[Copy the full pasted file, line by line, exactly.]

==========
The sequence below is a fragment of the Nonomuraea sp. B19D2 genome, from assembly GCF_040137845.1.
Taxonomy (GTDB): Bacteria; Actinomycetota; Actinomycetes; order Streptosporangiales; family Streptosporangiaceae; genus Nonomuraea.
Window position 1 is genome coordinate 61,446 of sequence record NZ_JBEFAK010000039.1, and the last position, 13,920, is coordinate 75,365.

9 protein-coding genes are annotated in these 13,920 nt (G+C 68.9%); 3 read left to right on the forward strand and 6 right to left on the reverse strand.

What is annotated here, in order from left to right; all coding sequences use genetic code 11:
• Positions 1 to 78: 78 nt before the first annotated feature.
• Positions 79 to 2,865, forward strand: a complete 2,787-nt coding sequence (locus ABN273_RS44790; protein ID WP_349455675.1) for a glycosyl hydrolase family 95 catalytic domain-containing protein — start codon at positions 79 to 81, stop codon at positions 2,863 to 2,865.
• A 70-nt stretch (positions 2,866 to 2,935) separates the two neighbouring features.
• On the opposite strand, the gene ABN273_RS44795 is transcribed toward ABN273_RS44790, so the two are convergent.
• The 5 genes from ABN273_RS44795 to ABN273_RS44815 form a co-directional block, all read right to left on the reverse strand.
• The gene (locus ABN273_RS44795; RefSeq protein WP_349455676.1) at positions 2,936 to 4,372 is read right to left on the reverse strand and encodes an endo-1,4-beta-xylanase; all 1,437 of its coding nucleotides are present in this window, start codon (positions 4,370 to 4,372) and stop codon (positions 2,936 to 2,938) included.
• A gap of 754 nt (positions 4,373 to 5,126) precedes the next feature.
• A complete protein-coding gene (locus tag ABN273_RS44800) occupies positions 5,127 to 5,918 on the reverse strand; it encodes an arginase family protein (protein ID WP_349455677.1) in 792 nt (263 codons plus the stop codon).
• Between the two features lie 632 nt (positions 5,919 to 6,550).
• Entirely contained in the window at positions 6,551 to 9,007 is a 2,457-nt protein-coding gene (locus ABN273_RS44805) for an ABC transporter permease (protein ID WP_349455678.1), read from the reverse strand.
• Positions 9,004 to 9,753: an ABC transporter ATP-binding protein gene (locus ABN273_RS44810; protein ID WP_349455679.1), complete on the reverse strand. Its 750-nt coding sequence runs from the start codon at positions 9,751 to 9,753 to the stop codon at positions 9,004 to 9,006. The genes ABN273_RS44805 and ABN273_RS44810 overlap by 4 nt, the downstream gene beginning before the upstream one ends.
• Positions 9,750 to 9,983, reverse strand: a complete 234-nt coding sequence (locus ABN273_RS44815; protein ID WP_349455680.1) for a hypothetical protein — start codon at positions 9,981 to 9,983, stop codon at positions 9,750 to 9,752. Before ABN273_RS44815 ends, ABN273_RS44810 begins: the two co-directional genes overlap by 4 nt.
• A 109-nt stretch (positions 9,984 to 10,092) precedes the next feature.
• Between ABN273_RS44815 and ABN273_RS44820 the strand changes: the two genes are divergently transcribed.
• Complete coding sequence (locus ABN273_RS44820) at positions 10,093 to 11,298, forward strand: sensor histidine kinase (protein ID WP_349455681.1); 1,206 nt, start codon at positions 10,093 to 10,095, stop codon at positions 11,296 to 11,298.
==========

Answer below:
The sequence below is a fragment of the Nonomuraea sp. B19D2 genome, from assembly GCF_040137845.1.
Taxonomy (GTDB): Bacteria; Actinomycetota; Actinomycetes; order Streptosporangiales; family Streptosporangiaceae; genus Nonomuraea.
Window position 1 is genome coordinate 61,446 of sequence record NZ_JBEFAK010000039.1, and the last position, 13,920, is coordinate 75,365.

9 protein-coding genes are annotated in these 13,920 nt (G+C 68.9%); 3 read left to right on the forward strand and 6 right to left on the reverse strand.

What is annotated here, in order from left to right; all coding sequences use genetic code 11:
• Positions 1 to 78: 78 nt before the first annotated feature.
• Positions 79 to 2,865, forward strand: a complete 2,787-nt coding sequence (locus ABN273_RS44790; protein ID WP_349455675.1) for a glycosyl hydrolase family 95 catalytic domain-containing protein — start codon at positions 79 to 81, stop codon at positions 2,863 to 2,865.
• A 70-nt stretch (positions 2,866 to 2,935) separates the two neighbouring features.
• On the opposite strand, the gene ABN273_RS44795 is transcribed toward ABN273_RS44790, so the two are convergent.
• The 5 genes from ABN273_RS44795 to ABN273_RS44815 form a co-directional block, all read right to left on the reverse strand.
• The gene (locus ABN273_RS44795; RefSeq protein WP_349455676.1) at positions 2,936 to 4,372 is read right to left on the reverse strand and encodes an endo-1,4-beta-xylanase; all 1,437 of its coding nucleotides are present in this window, start codon (positions 4,370 to 4,372) and stop codon (positions 2,936 to 2,938) included.
• A gap of 754 nt (positions 4,373 to 5,126) precedes the next feature.
• A complete protein-coding gene (locus tag ABN273_RS44800) occupies positions 5,127 to 5,918 on the reverse strand; it encodes an arginase family protein (protein ID WP_349455677.1) in 792 nt (263 codons plus the stop codon).
• Between the two features lie 632 nt (positions 5,919 to 6,550).
• Entirely contained in the window at positions 6,551 to 9,007 is a 2,457-nt protein-coding gene (locus ABN273_RS44805) for an ABC transporter permease (protein ID WP_349455678.1), read from the reverse strand.
• Positions 9,004 to 9,753: an ABC transporter ATP-binding protein gene (locus ABN273_RS44810; protein ID WP_349455679.1), complete on the reverse strand. Its 750-nt coding sequence runs from the start codon at positions 9,751 to 9,753 to the stop codon at positions 9,004 to 9,006. The genes ABN273_RS44805 and ABN273_RS44810 overlap by 4 nt, the downstream gene beginning before the upstream one ends.
• Positions 9,750 to 9,983, reverse strand: a complete 234-nt coding sequence (locus ABN273_RS44815; protein ID WP_349455680.1) for a hypothetical protein — start codon at positions 9,981 to 9,983, stop codon at positions 9,750 to 9,752. Before ABN273_RS44815 ends, ABN273_RS44810 begins: the two co-directional genes overlap by 4 nt.
• A 109-nt stretch (positions 9,984 to 10,092) precedes the next feature.
• Between ABN273_RS44815 and ABN273_RS44820 the strand changes: the two genes are divergently transcribed.
• Complete coding sequence (locus ABN273_RS44820) at positions 10,093 to 11,298, forward strand: sensor histidine kinase (protein ID WP_349455681.1); 1,206 nt, start codon at positions 10,093 to 10,095, stop codon at positions 11,296 to 11,298.